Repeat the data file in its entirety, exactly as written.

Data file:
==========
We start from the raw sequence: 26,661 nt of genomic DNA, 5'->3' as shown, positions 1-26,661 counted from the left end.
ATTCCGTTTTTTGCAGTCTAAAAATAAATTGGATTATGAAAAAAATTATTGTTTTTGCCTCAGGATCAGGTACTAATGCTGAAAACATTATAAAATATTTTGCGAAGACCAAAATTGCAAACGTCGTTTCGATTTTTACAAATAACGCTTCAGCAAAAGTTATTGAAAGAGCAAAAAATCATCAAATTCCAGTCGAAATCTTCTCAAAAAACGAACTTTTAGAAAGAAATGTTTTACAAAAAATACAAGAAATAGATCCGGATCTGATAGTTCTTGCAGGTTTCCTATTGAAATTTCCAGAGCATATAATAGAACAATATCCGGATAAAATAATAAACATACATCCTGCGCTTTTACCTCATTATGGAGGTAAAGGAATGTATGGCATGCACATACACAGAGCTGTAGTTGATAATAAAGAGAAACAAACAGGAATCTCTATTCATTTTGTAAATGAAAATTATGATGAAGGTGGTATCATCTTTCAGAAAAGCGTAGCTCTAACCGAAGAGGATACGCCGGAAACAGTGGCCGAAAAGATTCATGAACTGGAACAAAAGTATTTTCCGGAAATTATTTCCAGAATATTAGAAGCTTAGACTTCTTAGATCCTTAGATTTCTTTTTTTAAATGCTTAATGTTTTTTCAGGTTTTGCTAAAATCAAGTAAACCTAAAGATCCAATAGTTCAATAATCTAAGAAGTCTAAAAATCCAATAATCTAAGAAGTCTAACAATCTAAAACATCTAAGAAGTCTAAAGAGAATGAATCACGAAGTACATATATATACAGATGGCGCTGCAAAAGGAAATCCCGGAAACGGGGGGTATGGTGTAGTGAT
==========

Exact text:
We start from the raw sequence: 26,661 nt of genomic DNA, 5'->3' as shown, positions 1-26,661 counted from the left end.
ATTCCGTTTTTTGCAGTCTAAAAATAAATTGGATTATGAAAAAAATTATTGTTTTTGCCTCAGGATCAGGTACTAATGCTGAAAACATTATAAAATATTTTGCGAAGACCAAAATTGCAAACGTCGTTTCGATTTTTACAAATAACGCTTCAGCAAAAGTTATTGAAAGAGCAAAAAATCATCAAATTCCAGTCGAAATCTTCTCAAAAAACGAACTTTTAGAAAGAAATGTTTTACAAAAAATACAAGAAATAGATCCGGATCTGATAGTTCTTGCAGGTTTCCTATTGAAATTTCCAGAGCATATAATAGAACAATATCCGGATAAAATAATAAACATACATCCTGCGCTTTTACCTCATTATGGAGGTAAAGGAATGTATGGCATGCACATACACAGAGCTGTAGTTGATAATAAAGAGAAACAAACAGGAATCTCTATTCATTTTGTAAATGAAAATTATGATGAAGGTGGTATCATCTTTCAGAAAAGCGTAGCTCTAACCGAAGAGGATACGCCGGAAACAGTGGCCGAAAAGATTCATGAACTGGAACAAAAGTATTTTCCGGAAATTATTTCCAGAATATTAGAAGCTTAGACTTCTTAGATCCTTAGATTTCTTTTTTTAAATGCTTAATGTTTTTTCAGGTTTTGCTAAAATCAAGTAAACCTAAAGATCCAATAGTTCAATAATCTAAGAAGTCTAAAAATCCAATAATCTAAGAAGTCTAACAATCTAAAACATCTAAGAAGTCTAAAGAGAATGAATCACGAAGTACATATATATACAGATGGCGCTGCAAAAGGAAATCCCGGAAACGGGGGGTATGGTGTAGTGAT